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Author Topic: Is joule thief circuit gets overunity?  (Read 488976 times)

Offline Void

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Re: Is joule thief circuit gets overunity?
« Reply #975 on: June 03, 2013, 05:47:30 AM »
It would be interesting if you could equate the output impedances of the psu and the cap somehow, but I have no idea how to do this. It hardly seems fair to have to put a resistor in series with the supercap. It certainly looks like you are getting more ringing with the PSU, and this is a loss mechanism.

I am not sure what you mean about the resistor in series with the super cap, as this one ohm series resistor is exactly the same when using the regulated power supply, and both setups are set to very close to the same input voltage. That fuzziness on the input voltage waveform could be just a bit of noise coming from the power supply, and the noise doesn't show when using the super cap because the power supply is disconnected and switched off. Not sure though. I can't really explain yet why the current draw drops so much when using the super cap when it is set to the same voltage, while the output power consumption of the LED remains pretty close in both arrangements. Whatever the reason, it does seem to boost efficiency. In this last test run I left the super cap charging longer before starting the test so that the super cap voltage would be very close to what I had the power supply voltage to.

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Re: Is joule thief circuit gets overunity?
« Reply #975 on: June 03, 2013, 05:47:30 AM »

Offline profitis

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Re: Is joule thief circuit gets overunity?
« Reply #976 on: June 03, 2013, 12:36:37 PM »
@tinselkoala ok can you do us both a favour and chop one of your old tantalums in half with a plyers, half between the 2 prongs,vertical not parallel,so that the black manganese dioxide layer and grey tantalum layer is clearly visible,i will tell you what to do next.

Offline TinselKoala

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Re: Is joule thief circuit gets overunity?
« Reply #977 on: June 03, 2013, 02:40:09 PM »
@tinselkoala ok can you do us both a favour and chop one of your old tantalums in half with a plyers, half between the 2 prongs,vertical not parallel,so that the black manganese dioxide layer and grey tantalum layer is clearly visible,i will tell you what to do next.

Ah.... no.
The last time I got into one of these "I'll tell you what to do next" things I wound up opening a portal into a dark universe of demons and djinn and it took weeks to close it again. Forget about it.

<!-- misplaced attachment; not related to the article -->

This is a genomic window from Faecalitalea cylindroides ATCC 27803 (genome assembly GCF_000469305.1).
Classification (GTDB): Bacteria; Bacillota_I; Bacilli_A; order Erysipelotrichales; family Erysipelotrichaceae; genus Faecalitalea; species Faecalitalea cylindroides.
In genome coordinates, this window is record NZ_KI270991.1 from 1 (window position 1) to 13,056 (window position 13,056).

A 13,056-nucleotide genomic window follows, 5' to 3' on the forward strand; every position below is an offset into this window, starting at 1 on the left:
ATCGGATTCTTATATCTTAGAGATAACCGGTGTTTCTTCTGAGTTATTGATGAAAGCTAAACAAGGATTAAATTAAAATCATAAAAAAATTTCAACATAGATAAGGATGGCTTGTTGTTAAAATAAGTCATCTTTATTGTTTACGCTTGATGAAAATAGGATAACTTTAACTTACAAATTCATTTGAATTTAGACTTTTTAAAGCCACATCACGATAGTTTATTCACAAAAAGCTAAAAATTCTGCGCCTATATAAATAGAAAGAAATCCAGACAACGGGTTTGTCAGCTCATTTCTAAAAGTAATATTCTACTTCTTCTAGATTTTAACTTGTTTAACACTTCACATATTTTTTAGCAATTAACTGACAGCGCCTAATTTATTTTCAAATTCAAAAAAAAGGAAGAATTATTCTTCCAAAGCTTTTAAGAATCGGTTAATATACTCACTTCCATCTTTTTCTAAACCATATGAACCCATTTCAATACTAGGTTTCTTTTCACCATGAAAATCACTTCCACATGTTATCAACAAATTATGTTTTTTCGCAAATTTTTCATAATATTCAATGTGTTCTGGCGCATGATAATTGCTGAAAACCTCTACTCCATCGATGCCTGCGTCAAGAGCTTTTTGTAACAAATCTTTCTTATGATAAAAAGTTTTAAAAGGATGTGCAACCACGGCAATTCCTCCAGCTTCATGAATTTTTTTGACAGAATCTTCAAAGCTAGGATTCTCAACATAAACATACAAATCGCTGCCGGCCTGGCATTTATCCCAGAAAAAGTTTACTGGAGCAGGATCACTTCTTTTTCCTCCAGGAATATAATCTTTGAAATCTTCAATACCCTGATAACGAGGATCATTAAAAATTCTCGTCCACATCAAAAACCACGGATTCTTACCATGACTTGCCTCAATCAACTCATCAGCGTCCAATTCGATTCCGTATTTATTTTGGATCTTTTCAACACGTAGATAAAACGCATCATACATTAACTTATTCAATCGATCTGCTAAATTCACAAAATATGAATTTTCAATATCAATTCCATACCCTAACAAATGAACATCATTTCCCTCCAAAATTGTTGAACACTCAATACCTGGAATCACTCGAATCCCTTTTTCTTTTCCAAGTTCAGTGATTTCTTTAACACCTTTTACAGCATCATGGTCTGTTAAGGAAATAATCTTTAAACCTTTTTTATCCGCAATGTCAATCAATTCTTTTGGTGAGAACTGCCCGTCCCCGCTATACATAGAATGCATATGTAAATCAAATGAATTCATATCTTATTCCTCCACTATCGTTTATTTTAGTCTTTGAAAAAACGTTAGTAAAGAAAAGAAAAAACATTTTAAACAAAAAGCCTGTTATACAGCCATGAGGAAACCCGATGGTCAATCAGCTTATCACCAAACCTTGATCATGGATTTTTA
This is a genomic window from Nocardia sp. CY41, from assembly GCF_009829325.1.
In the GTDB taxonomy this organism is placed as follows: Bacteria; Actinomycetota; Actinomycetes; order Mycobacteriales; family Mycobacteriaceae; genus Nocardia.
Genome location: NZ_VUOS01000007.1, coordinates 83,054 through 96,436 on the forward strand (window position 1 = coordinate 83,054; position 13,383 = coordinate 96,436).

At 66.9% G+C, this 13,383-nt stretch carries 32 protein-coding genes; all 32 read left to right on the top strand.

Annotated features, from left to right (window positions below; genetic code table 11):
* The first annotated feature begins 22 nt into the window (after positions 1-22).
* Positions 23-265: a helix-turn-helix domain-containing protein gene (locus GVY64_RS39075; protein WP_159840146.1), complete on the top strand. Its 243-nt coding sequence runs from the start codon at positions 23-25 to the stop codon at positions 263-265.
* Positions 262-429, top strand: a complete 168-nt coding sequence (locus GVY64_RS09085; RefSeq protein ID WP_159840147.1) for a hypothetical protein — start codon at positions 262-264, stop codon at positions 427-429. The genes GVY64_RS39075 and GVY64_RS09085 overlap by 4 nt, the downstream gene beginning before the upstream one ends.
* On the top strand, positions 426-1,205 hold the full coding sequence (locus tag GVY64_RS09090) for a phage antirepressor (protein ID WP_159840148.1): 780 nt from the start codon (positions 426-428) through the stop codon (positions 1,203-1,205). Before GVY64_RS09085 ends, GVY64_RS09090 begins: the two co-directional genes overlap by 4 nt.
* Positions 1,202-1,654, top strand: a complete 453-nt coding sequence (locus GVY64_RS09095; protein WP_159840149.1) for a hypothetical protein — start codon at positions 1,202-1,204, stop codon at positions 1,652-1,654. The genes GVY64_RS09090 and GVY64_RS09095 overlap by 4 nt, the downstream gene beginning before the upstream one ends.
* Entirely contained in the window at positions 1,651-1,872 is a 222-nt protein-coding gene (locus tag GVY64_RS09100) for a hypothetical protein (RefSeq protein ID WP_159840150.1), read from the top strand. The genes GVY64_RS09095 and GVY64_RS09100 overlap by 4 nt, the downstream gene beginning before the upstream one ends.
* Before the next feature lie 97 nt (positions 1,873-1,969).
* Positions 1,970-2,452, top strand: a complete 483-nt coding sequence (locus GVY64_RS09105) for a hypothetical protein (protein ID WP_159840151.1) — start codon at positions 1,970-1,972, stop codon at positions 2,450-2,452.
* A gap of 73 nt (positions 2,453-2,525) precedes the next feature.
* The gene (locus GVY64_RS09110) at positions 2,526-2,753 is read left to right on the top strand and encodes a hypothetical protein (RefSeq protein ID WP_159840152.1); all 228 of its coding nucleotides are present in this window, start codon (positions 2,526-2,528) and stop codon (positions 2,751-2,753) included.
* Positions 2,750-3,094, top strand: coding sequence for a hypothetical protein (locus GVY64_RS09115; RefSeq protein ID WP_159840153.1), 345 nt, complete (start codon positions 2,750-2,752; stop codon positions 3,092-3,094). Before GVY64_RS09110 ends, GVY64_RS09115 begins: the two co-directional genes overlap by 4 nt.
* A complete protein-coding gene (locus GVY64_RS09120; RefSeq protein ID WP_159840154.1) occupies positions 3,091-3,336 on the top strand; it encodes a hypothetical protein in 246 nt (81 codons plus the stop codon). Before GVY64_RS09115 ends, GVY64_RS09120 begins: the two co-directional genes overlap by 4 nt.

You tell me the whole thing up front, and I'll be the one to decide whether or not I take that next step.

Free Energy | searching for free energy and discussing free energy

Re: Is joule thief circuit gets overunity?
« Reply #977 on: June 03, 2013, 02:40:09 PM »
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Offline profitis

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Re: Is joule thief circuit gets overunity?
« Reply #978 on: June 03, 2013, 06:41:29 PM »
@tk well if you touch one prickprong lead of your microampmeter to the black half(+) and the other to the grey area(-) you should register a continuous non-stop current.i did this years ago but didnt think anything of it then but now i want to try it again but ive got no tantalums at hand.i just want to know if you get same result and it wasnt an error on my part.the current was much larger with the sliced cap than the closed cap(which just showed capacitance current as opposed to continuous current)

Offline TinselKoala

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Re: Is joule thief circuit gets overunity?
« Reply #979 on: June 03, 2013, 07:52:48 PM »
I am not sure what you mean about the resistor in series with the super cap, as this one ohm series resistor is exactly the same when using the regulated power supply, and both setups are set to very close to the same input voltage. That fuzziness on the input voltage waveform could be just a bit of noise coming from the power supply, and the noise doesn't show when using the super cap because the power supply is disconnected and switched off. Not sure though. I can't really explain yet why the current draw drops so much when using the super cap when it is set to the same voltage, while the output power consumption of the LED remains pretty close in both arrangements. Whatever the reason, it does seem to boost efficiency. In this last test run I left the super cap charging longer before starting the test so that the super cap voltage would be very close to what I had the power supply voltage to.